Contemporary Western culture did not emerge, fully formed, from nothing but rather is the result of a long process of development under multiple influences, which continues to this day. The first half of this book explores the main trends in this intellectual history with an emphasis on theories about the nature of scientific knowledge, the peculiarities of language, human self-understanding and human coexistence from the earliest extant writings in ancient Greece to the eighteenth century, the Age of Reason.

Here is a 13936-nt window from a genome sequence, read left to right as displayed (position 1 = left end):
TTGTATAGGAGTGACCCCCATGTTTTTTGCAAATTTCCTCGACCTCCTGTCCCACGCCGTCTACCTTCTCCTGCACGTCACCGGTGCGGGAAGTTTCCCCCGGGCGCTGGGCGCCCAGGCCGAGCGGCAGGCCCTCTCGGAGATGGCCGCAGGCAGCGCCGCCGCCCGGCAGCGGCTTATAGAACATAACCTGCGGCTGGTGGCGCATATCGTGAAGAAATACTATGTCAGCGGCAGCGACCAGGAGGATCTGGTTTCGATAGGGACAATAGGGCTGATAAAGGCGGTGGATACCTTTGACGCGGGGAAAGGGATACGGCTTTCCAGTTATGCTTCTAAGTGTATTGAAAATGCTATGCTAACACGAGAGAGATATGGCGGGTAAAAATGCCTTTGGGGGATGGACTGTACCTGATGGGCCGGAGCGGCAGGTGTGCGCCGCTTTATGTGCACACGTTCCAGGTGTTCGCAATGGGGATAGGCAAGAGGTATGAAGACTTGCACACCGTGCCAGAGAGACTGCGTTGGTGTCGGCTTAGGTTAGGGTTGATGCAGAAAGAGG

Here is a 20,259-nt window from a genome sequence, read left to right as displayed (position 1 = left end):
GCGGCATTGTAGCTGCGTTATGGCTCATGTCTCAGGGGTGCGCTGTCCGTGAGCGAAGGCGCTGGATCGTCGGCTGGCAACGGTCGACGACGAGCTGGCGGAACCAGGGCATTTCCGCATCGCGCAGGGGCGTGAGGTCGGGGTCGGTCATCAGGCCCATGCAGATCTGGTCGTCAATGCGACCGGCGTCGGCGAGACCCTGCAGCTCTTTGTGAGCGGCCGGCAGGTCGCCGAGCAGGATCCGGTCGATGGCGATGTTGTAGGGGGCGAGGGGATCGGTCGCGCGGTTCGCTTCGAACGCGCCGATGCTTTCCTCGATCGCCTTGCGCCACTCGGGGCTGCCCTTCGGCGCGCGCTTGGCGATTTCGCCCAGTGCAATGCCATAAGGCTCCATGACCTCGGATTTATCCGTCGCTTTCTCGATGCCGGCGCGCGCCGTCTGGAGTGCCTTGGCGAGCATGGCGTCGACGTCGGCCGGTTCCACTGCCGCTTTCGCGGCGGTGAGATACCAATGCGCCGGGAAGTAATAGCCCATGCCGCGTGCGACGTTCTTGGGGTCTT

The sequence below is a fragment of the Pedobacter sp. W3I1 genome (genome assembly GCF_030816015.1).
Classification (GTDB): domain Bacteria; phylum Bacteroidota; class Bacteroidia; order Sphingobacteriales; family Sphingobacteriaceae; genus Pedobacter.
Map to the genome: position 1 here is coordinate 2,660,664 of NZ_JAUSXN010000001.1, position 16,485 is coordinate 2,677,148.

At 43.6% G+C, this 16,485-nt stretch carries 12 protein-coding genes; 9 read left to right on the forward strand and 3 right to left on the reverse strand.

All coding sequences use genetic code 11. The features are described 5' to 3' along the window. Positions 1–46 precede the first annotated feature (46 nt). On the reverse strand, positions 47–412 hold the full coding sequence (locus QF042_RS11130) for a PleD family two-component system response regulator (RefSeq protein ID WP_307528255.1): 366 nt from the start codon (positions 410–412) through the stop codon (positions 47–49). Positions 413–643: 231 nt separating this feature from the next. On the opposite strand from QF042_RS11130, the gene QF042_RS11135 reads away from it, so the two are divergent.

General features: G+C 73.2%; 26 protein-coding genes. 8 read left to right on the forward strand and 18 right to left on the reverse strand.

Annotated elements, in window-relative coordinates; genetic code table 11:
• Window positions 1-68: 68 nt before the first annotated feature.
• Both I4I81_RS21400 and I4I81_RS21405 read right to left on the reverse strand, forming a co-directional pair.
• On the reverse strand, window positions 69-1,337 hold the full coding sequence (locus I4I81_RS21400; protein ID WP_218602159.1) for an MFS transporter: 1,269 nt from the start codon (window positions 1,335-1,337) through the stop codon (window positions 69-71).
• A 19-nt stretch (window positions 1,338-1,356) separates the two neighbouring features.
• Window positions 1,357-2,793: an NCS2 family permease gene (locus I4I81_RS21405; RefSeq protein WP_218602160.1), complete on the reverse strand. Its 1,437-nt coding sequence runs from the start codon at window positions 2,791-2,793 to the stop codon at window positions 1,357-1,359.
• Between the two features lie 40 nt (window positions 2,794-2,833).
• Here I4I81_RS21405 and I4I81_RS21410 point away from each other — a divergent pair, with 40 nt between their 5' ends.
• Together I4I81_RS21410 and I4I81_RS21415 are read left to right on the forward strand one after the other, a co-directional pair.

The second half revolves around linguistics and its development out of earlier philosophical investigations into the nature of language. Following the first great movement to establish linguistics as science in the nineteenth century, in particular historical linguistics, the discussion turns to the two giants of twentieth century theoretical linguistics, Ferdinand de Saussure and Noam Chomsky.
The four authors are all professors in the Faculty of Languages and Cultures, School of Humanities, University